It looks like the maslow PCB used to have 4 motor control ports. Are the ones being shipped with this new batch down to 3 motor controller ports? I was hoping to experiment with using the 4th port to control a bottom looped chain with a spring retracting cable to pull down/sideways on the sled where the left right component would be controller by the 4th motor port. Is that no longer possible?
The beta PCBs had signal traces and connectors for all four motor control sections. Newer boards don’t have signal traces to some of the control pins of the unused section. I’d offer to send you my beta board, but the magic smoke escaped in a late night session many months ago…
Are there other changes to the board since the beta that are needed? Or would the beta board be compatible? I could put together a board with a schematic, or rebuild an old beta if needed.
It may not be worth exploring this option, but from what I’ve been reading, it could possibly really help accuracy in areas, and possibly speed of cut potential as well.
I’ve been thinking about tension control also and if that might be beneficial. So that the sled weight could be reduced and control of the tension on the new connection to the sled could allow for more control/testing as well. Of course, it could be getting good enough there is no real benefit. I need my maslow parts to be able to even have a reasonably educated guess.
The real issue was that the Mega only has six interrupt driven pins and we use two to read the pulses from each encoder so we’re using all of them.
Using different pins would be possible, but having hardware interrupts makes it very unlikely that any pulses could be missed. I didn’t want to offer 4th motor that I wasn’t sure wouldn’t drift over time. Not to say that it would, I haven’t tested, but that’s why the 4th plug isn’t on the board right now.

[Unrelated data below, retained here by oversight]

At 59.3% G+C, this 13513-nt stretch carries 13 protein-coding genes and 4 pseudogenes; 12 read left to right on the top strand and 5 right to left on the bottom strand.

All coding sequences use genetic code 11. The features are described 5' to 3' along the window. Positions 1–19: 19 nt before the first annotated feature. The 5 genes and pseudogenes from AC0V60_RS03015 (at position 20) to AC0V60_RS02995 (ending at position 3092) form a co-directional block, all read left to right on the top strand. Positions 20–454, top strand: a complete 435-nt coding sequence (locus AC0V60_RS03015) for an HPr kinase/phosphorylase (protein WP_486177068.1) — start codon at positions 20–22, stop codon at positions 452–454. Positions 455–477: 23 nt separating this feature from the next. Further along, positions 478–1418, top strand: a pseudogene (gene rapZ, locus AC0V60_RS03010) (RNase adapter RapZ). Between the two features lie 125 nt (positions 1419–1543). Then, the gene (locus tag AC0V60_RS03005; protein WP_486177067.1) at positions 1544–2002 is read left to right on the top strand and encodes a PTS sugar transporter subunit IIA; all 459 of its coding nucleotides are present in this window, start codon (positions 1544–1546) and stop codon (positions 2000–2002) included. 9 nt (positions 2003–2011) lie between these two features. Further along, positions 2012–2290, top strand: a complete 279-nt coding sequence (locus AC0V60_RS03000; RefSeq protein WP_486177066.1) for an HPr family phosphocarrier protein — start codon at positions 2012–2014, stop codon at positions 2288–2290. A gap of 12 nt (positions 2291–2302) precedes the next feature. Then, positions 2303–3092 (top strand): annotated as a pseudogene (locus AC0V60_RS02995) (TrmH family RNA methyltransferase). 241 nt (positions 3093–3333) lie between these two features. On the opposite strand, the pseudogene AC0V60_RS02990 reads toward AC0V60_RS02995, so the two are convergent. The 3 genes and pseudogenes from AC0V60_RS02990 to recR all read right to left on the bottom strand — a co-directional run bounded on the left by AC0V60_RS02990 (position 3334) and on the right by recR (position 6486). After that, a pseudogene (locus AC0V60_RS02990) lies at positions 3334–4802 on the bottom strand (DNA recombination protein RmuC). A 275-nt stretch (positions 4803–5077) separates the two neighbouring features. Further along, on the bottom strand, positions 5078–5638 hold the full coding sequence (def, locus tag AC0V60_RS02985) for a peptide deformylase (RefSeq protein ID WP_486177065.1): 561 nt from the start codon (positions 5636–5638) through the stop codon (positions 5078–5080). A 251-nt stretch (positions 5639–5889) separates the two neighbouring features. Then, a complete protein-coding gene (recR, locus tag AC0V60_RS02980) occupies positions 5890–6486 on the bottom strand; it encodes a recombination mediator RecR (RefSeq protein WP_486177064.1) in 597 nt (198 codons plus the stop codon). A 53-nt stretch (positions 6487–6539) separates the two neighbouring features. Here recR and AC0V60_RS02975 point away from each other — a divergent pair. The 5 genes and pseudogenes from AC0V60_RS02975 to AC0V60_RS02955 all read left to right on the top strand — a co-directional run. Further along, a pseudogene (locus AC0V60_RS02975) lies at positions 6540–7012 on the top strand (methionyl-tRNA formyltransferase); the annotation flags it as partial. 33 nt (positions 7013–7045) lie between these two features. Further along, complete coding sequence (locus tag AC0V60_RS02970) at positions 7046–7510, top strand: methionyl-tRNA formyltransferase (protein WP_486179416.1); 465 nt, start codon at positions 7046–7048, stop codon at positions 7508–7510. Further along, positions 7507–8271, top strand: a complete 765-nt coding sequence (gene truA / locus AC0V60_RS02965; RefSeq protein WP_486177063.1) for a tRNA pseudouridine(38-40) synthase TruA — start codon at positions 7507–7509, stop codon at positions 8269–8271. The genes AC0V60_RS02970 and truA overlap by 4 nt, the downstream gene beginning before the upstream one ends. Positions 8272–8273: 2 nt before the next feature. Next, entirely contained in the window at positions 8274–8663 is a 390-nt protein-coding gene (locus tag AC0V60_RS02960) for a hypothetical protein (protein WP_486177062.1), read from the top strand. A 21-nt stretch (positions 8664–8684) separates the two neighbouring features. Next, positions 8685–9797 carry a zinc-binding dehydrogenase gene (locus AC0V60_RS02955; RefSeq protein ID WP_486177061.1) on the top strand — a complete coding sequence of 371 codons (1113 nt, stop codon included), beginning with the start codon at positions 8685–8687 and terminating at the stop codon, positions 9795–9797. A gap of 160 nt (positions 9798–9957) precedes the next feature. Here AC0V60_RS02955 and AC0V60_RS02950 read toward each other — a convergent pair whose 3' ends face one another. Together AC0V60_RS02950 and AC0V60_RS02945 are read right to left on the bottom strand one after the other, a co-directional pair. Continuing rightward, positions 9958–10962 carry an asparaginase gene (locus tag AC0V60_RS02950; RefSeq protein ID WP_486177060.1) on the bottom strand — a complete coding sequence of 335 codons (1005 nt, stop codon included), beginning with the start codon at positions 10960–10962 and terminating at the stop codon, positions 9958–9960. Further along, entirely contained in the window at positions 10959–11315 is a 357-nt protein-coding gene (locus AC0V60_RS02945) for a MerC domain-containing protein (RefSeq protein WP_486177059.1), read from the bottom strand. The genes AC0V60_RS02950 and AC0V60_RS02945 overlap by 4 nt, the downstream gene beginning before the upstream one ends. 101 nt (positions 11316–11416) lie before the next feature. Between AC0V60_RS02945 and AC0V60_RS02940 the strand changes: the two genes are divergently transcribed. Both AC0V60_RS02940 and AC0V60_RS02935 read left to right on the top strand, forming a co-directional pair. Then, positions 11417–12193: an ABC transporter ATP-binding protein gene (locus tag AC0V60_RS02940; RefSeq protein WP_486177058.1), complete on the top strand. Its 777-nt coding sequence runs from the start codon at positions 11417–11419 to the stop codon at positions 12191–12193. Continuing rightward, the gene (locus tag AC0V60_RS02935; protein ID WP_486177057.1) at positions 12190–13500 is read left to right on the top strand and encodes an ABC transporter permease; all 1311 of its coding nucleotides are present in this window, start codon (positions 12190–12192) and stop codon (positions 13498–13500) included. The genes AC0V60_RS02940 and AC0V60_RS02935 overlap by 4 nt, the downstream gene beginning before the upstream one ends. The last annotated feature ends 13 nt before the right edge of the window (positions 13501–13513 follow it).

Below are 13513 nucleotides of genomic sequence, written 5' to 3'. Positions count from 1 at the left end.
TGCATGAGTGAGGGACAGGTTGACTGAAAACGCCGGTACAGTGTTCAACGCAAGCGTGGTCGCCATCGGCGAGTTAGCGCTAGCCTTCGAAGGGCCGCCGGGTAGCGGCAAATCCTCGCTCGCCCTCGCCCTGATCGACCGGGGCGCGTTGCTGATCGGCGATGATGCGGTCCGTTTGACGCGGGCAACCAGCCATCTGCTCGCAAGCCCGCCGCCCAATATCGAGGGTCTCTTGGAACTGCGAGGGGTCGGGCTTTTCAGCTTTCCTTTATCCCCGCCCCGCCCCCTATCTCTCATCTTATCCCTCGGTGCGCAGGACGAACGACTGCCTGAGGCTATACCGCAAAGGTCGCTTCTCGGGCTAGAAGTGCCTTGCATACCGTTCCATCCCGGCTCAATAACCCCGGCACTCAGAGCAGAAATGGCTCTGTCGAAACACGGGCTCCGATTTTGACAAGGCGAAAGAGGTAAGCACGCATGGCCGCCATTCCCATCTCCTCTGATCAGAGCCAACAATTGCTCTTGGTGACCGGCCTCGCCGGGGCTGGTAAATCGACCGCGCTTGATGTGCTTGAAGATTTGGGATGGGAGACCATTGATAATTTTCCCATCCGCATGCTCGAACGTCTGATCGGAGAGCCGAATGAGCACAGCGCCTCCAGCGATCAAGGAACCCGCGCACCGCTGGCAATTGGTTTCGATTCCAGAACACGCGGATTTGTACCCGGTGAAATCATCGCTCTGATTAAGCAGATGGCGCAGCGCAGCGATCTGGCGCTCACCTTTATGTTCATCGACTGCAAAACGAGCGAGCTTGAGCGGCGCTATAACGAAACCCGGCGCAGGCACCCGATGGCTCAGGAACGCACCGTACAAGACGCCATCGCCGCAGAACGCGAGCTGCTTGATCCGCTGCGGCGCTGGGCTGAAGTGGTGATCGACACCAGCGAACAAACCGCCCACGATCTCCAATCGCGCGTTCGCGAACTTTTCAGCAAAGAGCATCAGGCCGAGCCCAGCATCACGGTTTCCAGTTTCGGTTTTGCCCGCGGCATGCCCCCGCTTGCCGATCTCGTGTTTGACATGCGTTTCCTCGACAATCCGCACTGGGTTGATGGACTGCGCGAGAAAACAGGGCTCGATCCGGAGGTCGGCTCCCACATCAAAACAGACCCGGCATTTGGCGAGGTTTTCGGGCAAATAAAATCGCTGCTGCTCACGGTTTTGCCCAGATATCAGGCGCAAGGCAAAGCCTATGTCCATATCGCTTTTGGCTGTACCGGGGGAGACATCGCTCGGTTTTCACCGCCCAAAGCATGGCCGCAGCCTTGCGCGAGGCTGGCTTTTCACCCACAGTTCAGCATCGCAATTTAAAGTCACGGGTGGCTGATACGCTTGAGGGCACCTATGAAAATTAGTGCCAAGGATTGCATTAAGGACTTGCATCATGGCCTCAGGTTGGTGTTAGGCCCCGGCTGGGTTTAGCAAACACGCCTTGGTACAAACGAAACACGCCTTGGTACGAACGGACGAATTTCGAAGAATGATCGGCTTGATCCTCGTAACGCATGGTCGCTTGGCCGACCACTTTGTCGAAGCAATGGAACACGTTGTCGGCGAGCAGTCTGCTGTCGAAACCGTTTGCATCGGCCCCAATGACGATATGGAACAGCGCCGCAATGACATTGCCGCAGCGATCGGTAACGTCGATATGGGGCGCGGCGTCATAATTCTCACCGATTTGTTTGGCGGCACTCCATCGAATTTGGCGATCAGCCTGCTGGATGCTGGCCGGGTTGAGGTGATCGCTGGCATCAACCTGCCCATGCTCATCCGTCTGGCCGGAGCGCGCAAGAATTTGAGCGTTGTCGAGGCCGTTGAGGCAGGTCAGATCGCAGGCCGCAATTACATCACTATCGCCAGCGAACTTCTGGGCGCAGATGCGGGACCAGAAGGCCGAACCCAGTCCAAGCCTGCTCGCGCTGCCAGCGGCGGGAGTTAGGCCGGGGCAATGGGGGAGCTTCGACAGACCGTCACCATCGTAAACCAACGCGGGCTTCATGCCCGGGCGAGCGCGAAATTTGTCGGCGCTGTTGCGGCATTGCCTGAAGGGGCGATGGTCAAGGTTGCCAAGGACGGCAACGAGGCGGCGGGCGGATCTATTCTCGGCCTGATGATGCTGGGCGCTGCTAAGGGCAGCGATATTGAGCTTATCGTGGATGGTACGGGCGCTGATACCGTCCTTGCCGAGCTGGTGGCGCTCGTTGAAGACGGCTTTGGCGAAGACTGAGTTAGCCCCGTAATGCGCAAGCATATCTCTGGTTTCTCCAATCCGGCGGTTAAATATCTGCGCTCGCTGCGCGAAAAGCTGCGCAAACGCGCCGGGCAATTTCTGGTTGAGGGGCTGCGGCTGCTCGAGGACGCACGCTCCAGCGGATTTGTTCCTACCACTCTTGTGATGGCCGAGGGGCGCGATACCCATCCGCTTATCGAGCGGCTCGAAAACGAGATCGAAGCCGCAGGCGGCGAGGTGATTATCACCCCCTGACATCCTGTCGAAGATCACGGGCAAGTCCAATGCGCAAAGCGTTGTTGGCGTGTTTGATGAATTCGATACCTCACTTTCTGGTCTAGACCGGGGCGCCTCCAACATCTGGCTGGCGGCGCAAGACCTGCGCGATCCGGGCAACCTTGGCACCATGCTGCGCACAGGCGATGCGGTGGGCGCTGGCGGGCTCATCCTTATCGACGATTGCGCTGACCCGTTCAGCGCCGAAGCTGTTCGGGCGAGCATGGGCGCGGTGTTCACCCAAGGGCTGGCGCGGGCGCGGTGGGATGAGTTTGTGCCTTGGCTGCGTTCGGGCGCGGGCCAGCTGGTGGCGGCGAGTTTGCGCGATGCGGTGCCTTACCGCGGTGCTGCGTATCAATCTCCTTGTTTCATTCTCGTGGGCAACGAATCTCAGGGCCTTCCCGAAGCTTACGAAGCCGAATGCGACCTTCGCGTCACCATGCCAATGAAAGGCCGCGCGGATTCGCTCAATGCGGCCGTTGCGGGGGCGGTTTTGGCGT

Thank you for the information. Sounds like that idea is off the table then at the moment at least. If you think it is worth experimenting with I would be happy to do so manually controlling the bottom for the time being, but I’m beginning to doubt that it makes sense to do so if there is no option or interest to create an option to do so.
I think you would be ahead of the game by looking for a way to implement your idea as a separate add-on, at least in the first stages. That would separate your project from ongoing development of the Maslow firmware (voice of experience - keeping a development branch current can be like herding cats).
Think about a separate controller for the new motor, maybe one of the very inexpensive Arduino Uno motor controller kits. The Mega currently sends position information on a regular basis in a clear format to GC. The Maslow Mega board could echo it’s present location out an AUX pin to inform the Uno where the sled is, and the Uno code could make its adjustments based on that information. If the Uno operated receive-only, it could ‘listen in’ to the communication that the Mega sends to GC by connecting to the Mega TX line, D1 (be careful not to interfere with the data flow, though).